Kongu Vellalars or Kongu Vellala Gounders are a highly conservative group of people more prevalent in the down south areas of Madurai, Dharmapuri and Coimbatore districts. It is a well established fact that South Indian marriages are a blend of grand rituals and extravagant celebrations. A Kongu Vellalar Tamil matrimony is filled with a number of rituals that have a latent but profound meaning to it.
Here are some of the unique and interesting rituals followed during a Kongu Vellalar Wedding.
The Sangam Style Wedding
Most South Indian castes have opened their doors to accepting the chanting of Sanskrit slogans while conducting the wedding. However Kongu Vellalars stress upon having all rites and rituals being performed only in Tamil. The three day celebration has several rituals and every one of them is performed in Tamil, as it was done during the Sangam Age.
What is most unique about a Kongu Vellala Gounder wedding is that it does not require a priest to conduct the ceremony nor does it have the sacred fire round which couples take the oath of togetherness. Instead an elderly person from the community, called the “Arumaikaarar” chants wedding songs in Tamil and conducts the rituals of the wedding. Owing to their agricultural roots, the Arumaikaarar uses the red boiled rice to ward off the evil eye by rotating his rice filled fists in circular movements and then throws the rice on the sides of the couple seated in front of him.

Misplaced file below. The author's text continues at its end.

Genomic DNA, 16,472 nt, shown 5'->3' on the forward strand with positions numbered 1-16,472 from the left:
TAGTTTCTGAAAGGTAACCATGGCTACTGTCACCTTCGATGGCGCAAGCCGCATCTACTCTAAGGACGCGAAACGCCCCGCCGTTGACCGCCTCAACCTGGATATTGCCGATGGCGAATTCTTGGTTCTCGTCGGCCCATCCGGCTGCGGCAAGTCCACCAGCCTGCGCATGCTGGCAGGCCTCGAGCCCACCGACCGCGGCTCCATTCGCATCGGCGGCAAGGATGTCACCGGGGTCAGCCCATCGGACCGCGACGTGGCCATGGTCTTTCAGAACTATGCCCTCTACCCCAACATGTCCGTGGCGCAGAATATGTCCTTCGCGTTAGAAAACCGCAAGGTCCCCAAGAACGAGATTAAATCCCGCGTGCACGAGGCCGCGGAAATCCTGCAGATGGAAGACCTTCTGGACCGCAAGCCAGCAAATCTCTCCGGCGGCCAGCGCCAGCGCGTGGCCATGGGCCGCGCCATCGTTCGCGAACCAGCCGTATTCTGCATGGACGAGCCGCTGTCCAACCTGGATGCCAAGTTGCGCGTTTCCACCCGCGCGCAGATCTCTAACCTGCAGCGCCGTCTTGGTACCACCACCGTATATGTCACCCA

The Guest list
Family, friends and acquaintances are usually on the guest list for any marriage. But in a Kongu Vellalar wedding, it is made certain that a barber (Naavidhar), a washer man (Vannar) and a carpenter (Kammalar) attend the wedding.
Duties of the guests
The barber is made to sing songs and invite the other guests to the wedding. He is also responsible for grooming the boy before the day of “Muhurtham”. The Vannar takes up the task of erecting the “Pandhal”, a colourfully decorated temporary shelter to lodge the bride and the groom before the actual marriage ceremony. The Kammalar is the wood artisan who makes kitchen essentials like plates, the salt box, the spoons and a five-room wooden box to store the spices. These wooden accessories are then given to the bride as part of the “seedhanam koduthal”.
While “tying the knot” is the crux of the Muhurtham in any South Indian wedding, the knot is already tied and handed over to the groom in a Kongu Vellalar wedding. The Arumaikaarar passes the holy thread to the groom which he places around the neck of the bride. Before the couple leave the marriage platform, they are presented with a new pair of footwear symbolizing the start of a new phase in life. This is another unique practice in the Kongu Vellalar wedding.
In a world where everything is fast tracked for the sake of being succinct, Kongu Vellalars still believe is carefully performing every ritual that leads to the union of the bride and groom in matrimony.